I’m a gypsy at heart. Anyone who knows just a portion of my story always asks, “So what brought you to _______?” My answer is always, “Me.” With the exception of this move back to Minnesota to be crazy ill, I have always driven my choices – I never waited for something to be decided for me. If I set my heart on a destination, I went. I moved without knowing a single person at my chosen location. I moved without having ever visited prior. I moved with a bag of clothes, a music collection and an air mattress.
Understand that 20 years after my friend and I took our road trip around the U.S. and camped for a couple of months, the economy was much more stable than it is now. But also, for being 20 years later, the gas prices are hella affordable.
My advice if you decide to move or travel, for what it’s worth, is: 1) Be prepared to live minimally. Decide what is truly essential. Forego your mani/pedi. Pare down your electronic subscriptions. Stop buying more clothes. Don’t go out to eat and instead learn to cook well AND creatively, because that is going to save your ass when money is lean. I have survived for months on $10 a week for groceries. 2) Work multiple jobs. This will give you extra cash to save up (or pay off bills) that will afford you more travel money. It also makes you a MORE VALUABLE employee. People often ask me what I do, and my answers for the past 20 years have always included an “and”: I am an escrow assistant AND box office representative. I’m a software trainer AND a legal proofreader. Again, have a variety of skills, even if it means that you know how to assign seats for a performance at a theater as well as answer phones and direct calls, because that will save your hide. 3) Research the area you are interested in visiting or moving to. Search ads on Roommates.com and Craigslist.com to get an idea of whether rents are affordable in that area AND if there seems to be an abundance of rentals in your price range. If the rent seems steep, everything else is going to be as well. 4) It’s perfectly normal to be afraid. The best way to dial down your fear is to plan and research. 5) Don’t just talk about it, live it!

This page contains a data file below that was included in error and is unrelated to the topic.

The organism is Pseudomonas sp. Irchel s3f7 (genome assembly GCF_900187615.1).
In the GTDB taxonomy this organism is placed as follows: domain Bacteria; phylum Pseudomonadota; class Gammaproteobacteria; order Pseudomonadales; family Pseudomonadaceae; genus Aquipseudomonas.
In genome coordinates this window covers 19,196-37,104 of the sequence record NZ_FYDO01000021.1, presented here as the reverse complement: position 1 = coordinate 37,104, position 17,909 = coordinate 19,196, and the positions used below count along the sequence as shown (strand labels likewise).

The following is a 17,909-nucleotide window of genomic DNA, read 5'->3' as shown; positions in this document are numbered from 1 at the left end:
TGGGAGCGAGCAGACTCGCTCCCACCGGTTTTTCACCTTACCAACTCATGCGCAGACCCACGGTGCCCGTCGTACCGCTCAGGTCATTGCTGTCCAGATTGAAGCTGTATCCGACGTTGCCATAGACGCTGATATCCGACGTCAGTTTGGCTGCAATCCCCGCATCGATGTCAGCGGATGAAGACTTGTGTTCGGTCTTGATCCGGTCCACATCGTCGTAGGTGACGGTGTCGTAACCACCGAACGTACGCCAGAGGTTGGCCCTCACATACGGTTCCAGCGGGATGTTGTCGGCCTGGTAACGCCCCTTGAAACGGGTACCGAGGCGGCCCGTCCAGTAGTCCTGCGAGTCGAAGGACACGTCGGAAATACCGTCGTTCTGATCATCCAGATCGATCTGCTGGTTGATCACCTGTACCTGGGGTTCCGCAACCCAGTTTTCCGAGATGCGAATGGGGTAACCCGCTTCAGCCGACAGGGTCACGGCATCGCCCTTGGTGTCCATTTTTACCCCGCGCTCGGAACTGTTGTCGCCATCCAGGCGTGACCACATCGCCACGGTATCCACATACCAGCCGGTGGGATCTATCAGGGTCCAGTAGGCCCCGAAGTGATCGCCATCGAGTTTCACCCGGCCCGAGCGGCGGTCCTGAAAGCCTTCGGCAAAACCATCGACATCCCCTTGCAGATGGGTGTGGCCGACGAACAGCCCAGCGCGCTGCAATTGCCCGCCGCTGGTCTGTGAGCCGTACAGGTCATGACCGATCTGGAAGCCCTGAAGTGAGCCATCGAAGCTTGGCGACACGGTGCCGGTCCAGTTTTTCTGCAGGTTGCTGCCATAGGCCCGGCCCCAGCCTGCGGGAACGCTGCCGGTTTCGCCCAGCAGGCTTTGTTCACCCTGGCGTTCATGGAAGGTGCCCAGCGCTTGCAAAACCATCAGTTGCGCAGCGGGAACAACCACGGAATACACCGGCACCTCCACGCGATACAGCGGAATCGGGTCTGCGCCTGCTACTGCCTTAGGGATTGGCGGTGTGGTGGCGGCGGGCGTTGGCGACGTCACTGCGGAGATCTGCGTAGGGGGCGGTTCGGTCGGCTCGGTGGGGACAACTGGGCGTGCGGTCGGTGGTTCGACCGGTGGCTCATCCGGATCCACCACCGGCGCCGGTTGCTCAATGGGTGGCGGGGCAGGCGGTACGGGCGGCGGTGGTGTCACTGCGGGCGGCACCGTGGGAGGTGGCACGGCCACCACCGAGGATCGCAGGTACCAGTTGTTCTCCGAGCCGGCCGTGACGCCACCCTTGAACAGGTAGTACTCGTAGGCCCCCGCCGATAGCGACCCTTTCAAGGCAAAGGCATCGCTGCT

I can tell you, with all of my heart, that I regretted nothing – even when I had barely enough to pay bills – because I was in charge of my life and my choices.
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I honestly can’t stand all of the articles I read that are like “You’re in your 20’s! Quit your job and open up an ice cream shack in the Bahamas!” or “Don’…